Seams are cleaned with Life-Caulk Solvent & Cleaner, but no primer is necessary with Type P (black). If using Type H or any other color, you’ll have to prime with BoatLIFE Life-Caulk Primer. (Type P already contains the primer; the others don’t.)
Bottom Line: The only two-part caulk tested. Being pourable, it’s out of necessity thinner and runnier than the other caulks tested, a particularly noticeable characteristic when applying with a cartridge and caulk gun.
Bostik / Simson MSR Deck Caulk Plus
Seam preparation includes cleaning with Simson Cleaner E and priming with Simson Primer P. According to product literature, seams can be caulked between one and six hours after priming, and decks can be sanded after approximately seven days, depending on temperature and relative humidity.
Simson is one of the adhesives and sealants divisions of Bostik, an independently operating company that is part of the "specialties chemical group" of France-based Total, the fourth largest gas and oil company in the world.
Bottom Line: Although "thickest" of all the caulks tested, MSR Deck Caulk Plus still applied fairly smoothly. As is the case with BoatLife’s Life-Caulk, you have to prime each seam and wait one hour before caulking, again adding additional steps. The required cleaner and primer are pretty strong smelling, and at $12 and $40 a pint (respectively), they aren’t cheap.
Maritime Teak Deck Caulk
No primer is required, and denatured alcohol is the recommended cleaner when de-oiling seams. It is tack-free in 15-20 minutes, and you can sand in as little as 24 hours (depending on temperature and humidity). Full cure (maximum adhesion) takes approximately 14 days.
Maritime Teak Deck Caulk is available in black—white and custom colors are available, but a set minimum quantity is required. It has a shelf life of 18 months.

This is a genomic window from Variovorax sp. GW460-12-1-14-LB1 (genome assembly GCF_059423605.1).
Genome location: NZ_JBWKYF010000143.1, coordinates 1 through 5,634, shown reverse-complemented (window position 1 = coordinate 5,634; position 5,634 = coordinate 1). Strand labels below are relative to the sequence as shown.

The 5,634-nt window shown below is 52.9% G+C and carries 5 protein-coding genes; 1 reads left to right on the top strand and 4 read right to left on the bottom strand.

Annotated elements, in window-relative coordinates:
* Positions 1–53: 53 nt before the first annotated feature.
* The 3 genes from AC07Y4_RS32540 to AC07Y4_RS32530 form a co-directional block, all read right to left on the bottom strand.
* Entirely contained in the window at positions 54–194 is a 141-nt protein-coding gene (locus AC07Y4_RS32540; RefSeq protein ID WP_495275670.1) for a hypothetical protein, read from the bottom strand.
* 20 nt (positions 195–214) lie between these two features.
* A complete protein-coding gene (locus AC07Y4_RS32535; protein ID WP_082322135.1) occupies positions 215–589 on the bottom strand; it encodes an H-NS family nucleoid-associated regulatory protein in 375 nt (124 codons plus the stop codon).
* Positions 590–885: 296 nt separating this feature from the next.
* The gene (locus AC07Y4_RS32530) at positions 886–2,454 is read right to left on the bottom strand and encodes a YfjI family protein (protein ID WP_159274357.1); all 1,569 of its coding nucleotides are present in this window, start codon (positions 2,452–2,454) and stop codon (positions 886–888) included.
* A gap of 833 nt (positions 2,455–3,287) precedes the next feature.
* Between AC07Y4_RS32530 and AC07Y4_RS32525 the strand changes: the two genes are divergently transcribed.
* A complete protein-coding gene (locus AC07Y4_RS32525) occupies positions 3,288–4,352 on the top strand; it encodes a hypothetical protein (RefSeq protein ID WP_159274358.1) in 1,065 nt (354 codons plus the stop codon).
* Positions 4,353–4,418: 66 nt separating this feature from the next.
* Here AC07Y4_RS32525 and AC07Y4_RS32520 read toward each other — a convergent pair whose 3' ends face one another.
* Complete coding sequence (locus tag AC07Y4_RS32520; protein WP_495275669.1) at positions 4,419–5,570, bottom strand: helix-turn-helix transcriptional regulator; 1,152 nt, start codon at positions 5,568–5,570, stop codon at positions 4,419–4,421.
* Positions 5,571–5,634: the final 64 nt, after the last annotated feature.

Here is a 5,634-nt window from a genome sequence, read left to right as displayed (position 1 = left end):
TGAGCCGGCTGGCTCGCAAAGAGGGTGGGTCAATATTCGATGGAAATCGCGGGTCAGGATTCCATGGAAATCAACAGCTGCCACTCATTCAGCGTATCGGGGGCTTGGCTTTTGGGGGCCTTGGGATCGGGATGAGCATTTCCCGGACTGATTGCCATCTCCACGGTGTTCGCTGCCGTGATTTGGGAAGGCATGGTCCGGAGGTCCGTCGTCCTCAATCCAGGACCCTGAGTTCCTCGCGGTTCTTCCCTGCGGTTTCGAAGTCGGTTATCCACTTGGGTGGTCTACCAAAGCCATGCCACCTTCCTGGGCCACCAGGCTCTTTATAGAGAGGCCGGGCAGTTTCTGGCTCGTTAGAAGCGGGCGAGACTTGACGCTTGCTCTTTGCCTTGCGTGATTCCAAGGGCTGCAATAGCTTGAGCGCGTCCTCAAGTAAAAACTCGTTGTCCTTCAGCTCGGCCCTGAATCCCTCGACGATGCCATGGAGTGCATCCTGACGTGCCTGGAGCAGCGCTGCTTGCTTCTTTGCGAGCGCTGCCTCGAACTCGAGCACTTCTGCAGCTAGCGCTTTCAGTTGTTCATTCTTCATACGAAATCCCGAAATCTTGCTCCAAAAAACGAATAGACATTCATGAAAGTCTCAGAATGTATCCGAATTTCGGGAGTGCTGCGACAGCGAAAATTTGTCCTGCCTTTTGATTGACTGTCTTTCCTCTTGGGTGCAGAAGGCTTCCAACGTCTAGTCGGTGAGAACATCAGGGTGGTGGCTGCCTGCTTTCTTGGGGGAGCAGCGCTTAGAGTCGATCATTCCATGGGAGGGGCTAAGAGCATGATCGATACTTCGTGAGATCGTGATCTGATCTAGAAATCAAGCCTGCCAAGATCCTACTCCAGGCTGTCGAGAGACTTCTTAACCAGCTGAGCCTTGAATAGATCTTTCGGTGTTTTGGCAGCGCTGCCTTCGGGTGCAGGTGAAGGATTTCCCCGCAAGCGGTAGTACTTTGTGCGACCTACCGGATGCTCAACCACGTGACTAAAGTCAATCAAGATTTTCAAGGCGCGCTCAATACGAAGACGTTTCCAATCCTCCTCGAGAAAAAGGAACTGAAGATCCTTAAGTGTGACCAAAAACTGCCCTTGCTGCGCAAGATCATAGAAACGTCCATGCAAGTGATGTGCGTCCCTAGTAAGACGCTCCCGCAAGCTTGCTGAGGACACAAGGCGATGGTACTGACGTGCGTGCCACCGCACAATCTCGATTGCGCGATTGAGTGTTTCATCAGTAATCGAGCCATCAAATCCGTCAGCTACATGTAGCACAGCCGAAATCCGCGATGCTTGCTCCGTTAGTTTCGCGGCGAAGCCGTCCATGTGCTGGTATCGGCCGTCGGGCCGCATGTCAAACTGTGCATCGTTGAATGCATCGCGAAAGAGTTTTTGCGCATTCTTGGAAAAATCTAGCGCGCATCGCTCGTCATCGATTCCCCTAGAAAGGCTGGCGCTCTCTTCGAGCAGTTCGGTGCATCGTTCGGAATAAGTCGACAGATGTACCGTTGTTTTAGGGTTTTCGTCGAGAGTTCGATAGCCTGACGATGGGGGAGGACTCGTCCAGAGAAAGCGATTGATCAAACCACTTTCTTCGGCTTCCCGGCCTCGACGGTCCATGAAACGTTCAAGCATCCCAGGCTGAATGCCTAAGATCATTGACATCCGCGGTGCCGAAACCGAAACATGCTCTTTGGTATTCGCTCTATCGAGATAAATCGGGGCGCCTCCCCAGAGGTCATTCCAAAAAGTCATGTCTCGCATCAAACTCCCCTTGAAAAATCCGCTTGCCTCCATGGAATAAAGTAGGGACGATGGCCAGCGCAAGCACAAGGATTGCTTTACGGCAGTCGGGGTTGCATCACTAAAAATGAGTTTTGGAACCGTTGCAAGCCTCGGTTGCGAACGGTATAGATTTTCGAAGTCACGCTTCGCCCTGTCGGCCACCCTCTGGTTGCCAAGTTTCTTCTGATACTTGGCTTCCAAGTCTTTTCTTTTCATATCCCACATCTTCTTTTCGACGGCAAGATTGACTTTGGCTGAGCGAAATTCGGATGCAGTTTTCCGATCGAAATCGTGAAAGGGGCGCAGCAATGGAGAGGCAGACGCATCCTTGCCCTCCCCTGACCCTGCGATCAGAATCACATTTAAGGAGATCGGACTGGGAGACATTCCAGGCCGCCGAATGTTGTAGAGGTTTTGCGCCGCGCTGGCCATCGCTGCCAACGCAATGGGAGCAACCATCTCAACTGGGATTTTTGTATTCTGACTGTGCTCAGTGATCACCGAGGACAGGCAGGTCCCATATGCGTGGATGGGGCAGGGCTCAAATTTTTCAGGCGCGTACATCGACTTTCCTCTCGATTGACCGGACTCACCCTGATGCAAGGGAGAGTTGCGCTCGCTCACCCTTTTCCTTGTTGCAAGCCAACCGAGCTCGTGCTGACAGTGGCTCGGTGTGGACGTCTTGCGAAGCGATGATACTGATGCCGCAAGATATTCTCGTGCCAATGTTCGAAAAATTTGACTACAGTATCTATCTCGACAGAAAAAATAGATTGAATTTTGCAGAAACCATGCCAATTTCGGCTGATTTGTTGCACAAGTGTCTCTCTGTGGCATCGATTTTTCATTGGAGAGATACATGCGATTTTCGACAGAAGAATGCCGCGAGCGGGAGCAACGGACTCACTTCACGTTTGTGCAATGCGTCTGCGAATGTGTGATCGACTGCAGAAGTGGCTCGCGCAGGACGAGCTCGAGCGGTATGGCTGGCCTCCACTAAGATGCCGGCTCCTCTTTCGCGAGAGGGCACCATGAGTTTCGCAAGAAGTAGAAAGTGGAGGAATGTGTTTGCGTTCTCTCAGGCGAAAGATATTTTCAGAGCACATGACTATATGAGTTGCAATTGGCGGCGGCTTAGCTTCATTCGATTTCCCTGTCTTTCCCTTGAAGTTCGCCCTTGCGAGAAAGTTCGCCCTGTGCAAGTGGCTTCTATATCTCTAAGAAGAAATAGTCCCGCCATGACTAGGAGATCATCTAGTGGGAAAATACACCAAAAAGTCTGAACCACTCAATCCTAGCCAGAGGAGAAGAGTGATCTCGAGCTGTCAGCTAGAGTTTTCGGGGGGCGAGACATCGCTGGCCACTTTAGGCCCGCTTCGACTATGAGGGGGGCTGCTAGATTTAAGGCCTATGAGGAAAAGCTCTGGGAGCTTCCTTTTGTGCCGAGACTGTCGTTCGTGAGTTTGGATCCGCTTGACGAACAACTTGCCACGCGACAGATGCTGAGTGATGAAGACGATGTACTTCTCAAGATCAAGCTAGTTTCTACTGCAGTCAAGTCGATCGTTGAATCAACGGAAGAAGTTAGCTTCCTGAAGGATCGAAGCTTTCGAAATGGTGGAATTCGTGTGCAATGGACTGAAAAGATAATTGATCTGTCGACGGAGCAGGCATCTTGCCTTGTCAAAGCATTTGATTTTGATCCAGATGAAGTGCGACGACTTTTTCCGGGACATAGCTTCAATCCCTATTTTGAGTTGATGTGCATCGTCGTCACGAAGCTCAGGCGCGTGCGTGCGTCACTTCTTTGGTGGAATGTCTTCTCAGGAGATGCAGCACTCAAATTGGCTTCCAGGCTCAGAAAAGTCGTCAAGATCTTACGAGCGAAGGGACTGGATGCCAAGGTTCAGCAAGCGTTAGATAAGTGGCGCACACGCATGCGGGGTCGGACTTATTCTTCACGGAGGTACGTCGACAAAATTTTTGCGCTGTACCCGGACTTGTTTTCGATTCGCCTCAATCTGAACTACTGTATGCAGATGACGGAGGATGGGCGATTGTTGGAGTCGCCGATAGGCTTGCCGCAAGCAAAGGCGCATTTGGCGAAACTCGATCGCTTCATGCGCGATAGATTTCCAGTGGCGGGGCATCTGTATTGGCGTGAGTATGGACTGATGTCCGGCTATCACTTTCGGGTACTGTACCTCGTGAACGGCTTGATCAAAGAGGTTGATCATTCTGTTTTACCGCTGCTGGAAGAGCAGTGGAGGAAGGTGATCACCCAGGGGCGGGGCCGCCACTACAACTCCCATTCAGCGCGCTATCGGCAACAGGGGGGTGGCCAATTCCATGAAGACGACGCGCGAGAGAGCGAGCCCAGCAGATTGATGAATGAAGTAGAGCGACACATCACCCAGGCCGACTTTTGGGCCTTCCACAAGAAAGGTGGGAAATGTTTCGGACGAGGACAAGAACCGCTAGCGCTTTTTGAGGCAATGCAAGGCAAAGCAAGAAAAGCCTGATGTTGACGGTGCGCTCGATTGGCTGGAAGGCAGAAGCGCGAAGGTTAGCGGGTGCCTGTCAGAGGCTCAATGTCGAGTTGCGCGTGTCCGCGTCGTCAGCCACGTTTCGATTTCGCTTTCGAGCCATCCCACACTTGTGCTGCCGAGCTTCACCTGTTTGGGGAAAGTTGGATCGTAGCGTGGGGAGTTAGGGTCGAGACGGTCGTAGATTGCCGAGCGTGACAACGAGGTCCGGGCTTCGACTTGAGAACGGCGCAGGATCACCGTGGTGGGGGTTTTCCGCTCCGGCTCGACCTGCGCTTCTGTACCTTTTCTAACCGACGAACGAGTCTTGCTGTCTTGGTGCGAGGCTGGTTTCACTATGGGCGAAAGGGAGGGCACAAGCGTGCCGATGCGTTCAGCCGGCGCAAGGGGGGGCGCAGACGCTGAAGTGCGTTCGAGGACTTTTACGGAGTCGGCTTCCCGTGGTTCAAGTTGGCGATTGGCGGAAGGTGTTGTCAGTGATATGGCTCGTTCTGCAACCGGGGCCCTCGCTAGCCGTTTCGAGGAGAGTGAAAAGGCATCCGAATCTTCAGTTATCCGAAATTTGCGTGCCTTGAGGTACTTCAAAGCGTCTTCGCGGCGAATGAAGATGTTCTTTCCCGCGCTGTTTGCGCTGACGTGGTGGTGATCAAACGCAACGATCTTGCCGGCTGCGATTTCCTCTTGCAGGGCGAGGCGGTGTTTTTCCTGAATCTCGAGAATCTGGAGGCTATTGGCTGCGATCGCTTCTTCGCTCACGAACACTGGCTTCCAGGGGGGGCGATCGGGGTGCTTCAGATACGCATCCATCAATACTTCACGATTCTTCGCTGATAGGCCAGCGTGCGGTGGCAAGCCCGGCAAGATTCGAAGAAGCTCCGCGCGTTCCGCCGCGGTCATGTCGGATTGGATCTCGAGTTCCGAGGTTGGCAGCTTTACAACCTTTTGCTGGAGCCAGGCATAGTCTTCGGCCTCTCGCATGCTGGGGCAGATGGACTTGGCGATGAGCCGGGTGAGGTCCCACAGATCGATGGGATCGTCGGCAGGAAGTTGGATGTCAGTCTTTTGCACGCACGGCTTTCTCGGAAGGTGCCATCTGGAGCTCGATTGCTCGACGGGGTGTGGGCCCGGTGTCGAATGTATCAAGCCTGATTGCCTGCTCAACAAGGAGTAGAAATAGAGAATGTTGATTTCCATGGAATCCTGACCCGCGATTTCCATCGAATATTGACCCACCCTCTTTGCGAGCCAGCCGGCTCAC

Bottom Line: Maritime Teak Deck Caulk and the other silicone-based test caulk, TDS SIS 440, were both exceptionally smooth and easily laid into the seams (possibly due to the slippery nature of silicone), with Maritime having a slight edge in the "smoothness" category. The minimum order for Maritime Teak Deck Caulk is by the case ($114 for 12 cartridges); however, this bulk purchase requirement makes it the least expensive caulk tested.
Teakdecking SystemsSIS 440 Teak Deck Caulking
Florida-based Teakdecking Systems is an industry giant in the design and installation of custom teak decks, from private and production yachts to cruise ships. SIS 440 is a special seam compound designed specifically for TDS to complement the miles of seams they fill each year. According to TDS literature, SIS 440 is "a one-part, paste-like oxime cure system, which when exposed to moisture in the air reacts to form a tough, flexible solid rubber compound."
It requires no primer, is tack-free in 20 to 40 minutes, and can be sanded in 48 hours. It’s available in black or white, and has an 18-month shelf life.
Bottom Line: TDS was smooth and easy to apply. At $11 a tube, it’s the second least expensive caulk tested. As with other silicone products, SIS 440 is paintable, but may cause "fisheye" if nearby surfaces are not thoroughly cleaned of potential contaminates prior to painting or varnishing, particularly if decks are sanded after caulking. However, TDS maintains that because SIS440 is a fluid-free polymer, when cured, it won’t cause the same problems associated with typical silicone products.
West Marine Multi Caulk Sealant
Product literature states Multi Caulk skins over in one hour and cures through one-eighth of an inch thickness in around two days (at 73 degrees and 70 percent relative humidity). Our test panel with its quarter-inch-by-quarter-inch seam was slightly tacky until Day 6.